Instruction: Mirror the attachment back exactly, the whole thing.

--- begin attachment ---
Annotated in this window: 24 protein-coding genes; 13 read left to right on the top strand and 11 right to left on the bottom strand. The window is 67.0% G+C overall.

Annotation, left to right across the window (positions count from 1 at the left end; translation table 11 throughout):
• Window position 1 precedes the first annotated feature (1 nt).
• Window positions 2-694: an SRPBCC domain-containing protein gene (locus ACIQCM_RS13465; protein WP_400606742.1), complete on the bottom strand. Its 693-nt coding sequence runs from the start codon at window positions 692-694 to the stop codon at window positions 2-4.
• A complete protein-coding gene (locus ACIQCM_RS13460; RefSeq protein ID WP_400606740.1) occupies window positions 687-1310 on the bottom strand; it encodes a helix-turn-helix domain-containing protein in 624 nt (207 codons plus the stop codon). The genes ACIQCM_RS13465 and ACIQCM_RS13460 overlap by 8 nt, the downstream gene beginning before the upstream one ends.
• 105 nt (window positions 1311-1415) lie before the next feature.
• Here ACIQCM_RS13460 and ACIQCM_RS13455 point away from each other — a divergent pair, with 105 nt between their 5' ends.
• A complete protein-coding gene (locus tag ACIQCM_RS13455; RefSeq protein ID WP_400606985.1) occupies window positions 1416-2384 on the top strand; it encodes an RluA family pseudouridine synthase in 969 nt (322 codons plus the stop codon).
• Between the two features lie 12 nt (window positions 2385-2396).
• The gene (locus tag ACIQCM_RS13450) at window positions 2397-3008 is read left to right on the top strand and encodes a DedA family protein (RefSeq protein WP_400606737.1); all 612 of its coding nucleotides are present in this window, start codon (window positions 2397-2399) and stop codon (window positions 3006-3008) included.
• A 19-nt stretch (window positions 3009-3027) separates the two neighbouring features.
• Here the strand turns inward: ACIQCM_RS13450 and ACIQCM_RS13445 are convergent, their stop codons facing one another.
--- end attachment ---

Annotated in this window: 24 protein-coding genes; 13 read left to right on the top strand and 11 right to left on the bottom strand. The window is 67.0% G+C overall.

Annotation, left to right across the window (positions count from 1 at the left end; translation table 11 throughout):
• Window position 1 precedes the first annotated feature (1 nt).
• Window positions 2-694: an SRPBCC domain-containing protein gene (locus ACIQCM_RS13465; protein WP_400606742.1), complete on the bottom strand. Its 693-nt coding sequence runs from the start codon at window positions 692-694 to the stop codon at window positions 2-4.
• A complete protein-coding gene (locus ACIQCM_RS13460; RefSeq protein ID WP_400606740.1) occupies window positions 687-1310 on the bottom strand; it encodes a helix-turn-helix domain-containing protein in 624 nt (207 codons plus the stop codon). The genes ACIQCM_RS13465 and ACIQCM_RS13460 overlap by 8 nt, the downstream gene beginning before the upstream one ends.
• 105 nt (window positions 1311-1415) lie before the next feature.
• Here ACIQCM_RS13460 and ACIQCM_RS13455 point away from each other — a divergent pair, with 105 nt between their 5' ends.
• A complete protein-coding gene (locus tag ACIQCM_RS13455; RefSeq protein ID WP_400606985.1) occupies window positions 1416-2384 on the top strand; it encodes an RluA family pseudouridine synthase in 969 nt (322 codons plus the stop codon).
• Between the two features lie 12 nt (window positions 2385-2396).
• The gene (locus tag ACIQCM_RS13450) at window positions 2397-3008 is read left to right on the top strand and encodes a DedA family protein (RefSeq protein WP_400606737.1); all 612 of its coding nucleotides are present in this window, start codon (window positions 2397-2399) and stop codon (window positions 3006-3008) included.
• A 19-nt stretch (window positions 3009-3027) separates the two neighbouring features.
• Here the strand turns inward: ACIQCM_RS13450 and ACIQCM_RS13445 are convergent, their stop codons facing one another.